The park rangers at a South African wildlife preserve were concerned about the slaughter of 39 rare white rhinos in their park. It turned out that the rhinos were killed not by poachers but by juvenile delinquents—teen elephants.
The story began when the park could no longer sustain the increasing population of elephants. They decided to kill many of the adult elephants whose young were old enough to survive without them. And so, the young elephants grew up fatherless.
As time went on, many of these young elephants roamed together in gangs and began to do things elephants normally don't do. They threw sticks and water at rhinos and acted like neighborhood bullies. Without dominant males, the young bulls began exhibiting aggressive behavior. A few young males grew especially violent, knocking down rhinos and stepping or kneeling on them, crushing the life out of them.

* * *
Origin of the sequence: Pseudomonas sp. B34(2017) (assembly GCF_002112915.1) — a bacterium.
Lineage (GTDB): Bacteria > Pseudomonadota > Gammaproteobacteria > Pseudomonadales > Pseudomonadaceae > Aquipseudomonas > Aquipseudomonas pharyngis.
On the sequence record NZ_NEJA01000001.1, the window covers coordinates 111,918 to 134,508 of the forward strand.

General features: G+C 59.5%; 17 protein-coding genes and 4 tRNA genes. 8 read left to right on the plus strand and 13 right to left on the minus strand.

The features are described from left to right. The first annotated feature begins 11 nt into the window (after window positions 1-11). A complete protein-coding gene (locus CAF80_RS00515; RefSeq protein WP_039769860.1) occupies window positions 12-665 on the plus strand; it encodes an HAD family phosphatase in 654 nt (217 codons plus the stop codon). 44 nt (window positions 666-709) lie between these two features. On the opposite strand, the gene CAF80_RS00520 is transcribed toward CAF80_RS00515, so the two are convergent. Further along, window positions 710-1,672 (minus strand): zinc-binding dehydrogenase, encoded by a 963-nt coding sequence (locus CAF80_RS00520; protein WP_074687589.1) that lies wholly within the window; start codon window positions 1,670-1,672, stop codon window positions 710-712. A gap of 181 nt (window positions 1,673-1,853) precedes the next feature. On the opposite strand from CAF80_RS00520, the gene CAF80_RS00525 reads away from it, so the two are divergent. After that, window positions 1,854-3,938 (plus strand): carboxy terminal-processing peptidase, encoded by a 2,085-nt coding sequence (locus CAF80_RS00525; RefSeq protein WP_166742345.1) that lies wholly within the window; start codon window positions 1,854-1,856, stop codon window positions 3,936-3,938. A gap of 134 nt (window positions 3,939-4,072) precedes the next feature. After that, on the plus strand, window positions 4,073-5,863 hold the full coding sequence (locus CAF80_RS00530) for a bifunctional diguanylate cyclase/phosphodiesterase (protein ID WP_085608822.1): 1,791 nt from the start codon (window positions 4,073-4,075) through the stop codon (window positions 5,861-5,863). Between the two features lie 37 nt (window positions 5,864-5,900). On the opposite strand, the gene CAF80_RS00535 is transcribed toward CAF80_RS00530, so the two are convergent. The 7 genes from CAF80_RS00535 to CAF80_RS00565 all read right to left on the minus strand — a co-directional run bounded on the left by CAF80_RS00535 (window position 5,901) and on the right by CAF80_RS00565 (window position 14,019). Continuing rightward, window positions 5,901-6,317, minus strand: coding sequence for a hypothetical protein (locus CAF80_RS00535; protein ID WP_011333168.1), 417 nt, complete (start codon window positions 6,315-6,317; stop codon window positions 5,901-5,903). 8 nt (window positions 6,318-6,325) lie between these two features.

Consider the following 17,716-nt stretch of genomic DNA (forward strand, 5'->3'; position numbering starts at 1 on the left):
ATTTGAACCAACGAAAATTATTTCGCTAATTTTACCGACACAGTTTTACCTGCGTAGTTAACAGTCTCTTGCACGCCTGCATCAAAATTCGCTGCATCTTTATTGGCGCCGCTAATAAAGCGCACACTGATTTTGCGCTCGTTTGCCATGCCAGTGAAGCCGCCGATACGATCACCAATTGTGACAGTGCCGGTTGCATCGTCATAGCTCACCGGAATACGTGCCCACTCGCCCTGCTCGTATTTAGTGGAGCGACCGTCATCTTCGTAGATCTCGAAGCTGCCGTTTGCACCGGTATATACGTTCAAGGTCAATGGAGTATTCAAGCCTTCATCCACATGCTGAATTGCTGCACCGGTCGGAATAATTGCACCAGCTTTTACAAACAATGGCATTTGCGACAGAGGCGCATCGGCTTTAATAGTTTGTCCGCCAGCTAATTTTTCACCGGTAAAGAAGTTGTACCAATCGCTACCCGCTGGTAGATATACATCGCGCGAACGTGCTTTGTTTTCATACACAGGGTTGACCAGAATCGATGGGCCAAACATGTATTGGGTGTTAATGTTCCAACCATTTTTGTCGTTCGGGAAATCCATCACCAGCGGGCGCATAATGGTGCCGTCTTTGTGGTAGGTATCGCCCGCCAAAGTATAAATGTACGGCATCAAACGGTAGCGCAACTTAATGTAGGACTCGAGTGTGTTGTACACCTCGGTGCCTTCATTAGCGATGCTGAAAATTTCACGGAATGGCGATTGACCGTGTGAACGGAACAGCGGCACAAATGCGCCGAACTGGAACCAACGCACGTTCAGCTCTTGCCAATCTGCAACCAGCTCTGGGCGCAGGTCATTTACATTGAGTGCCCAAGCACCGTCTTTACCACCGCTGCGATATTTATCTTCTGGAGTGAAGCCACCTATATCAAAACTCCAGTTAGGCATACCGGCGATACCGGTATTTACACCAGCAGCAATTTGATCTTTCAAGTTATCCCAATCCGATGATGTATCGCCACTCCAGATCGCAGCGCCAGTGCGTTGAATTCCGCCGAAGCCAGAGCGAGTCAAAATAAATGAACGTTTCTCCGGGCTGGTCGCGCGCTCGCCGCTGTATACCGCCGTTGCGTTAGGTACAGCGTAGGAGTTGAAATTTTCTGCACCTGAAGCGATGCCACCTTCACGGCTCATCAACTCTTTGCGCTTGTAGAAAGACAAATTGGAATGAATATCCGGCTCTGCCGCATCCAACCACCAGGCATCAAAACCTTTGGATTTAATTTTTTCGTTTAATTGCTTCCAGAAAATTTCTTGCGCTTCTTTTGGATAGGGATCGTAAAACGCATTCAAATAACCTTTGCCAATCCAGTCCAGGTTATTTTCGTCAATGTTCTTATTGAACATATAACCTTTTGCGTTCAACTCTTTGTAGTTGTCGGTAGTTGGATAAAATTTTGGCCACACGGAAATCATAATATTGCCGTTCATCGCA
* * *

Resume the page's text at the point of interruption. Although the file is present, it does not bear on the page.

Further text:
The park rangers realized that these young teen-aged elephants were acting badly because they lacked role models. The solution was to bring in a large male to lead them and to counteract their bully behaviors. Soon the new male established dominance and put the young bulls in their places. The killing stopped. A good example is a powerful influence on young elephants and young people.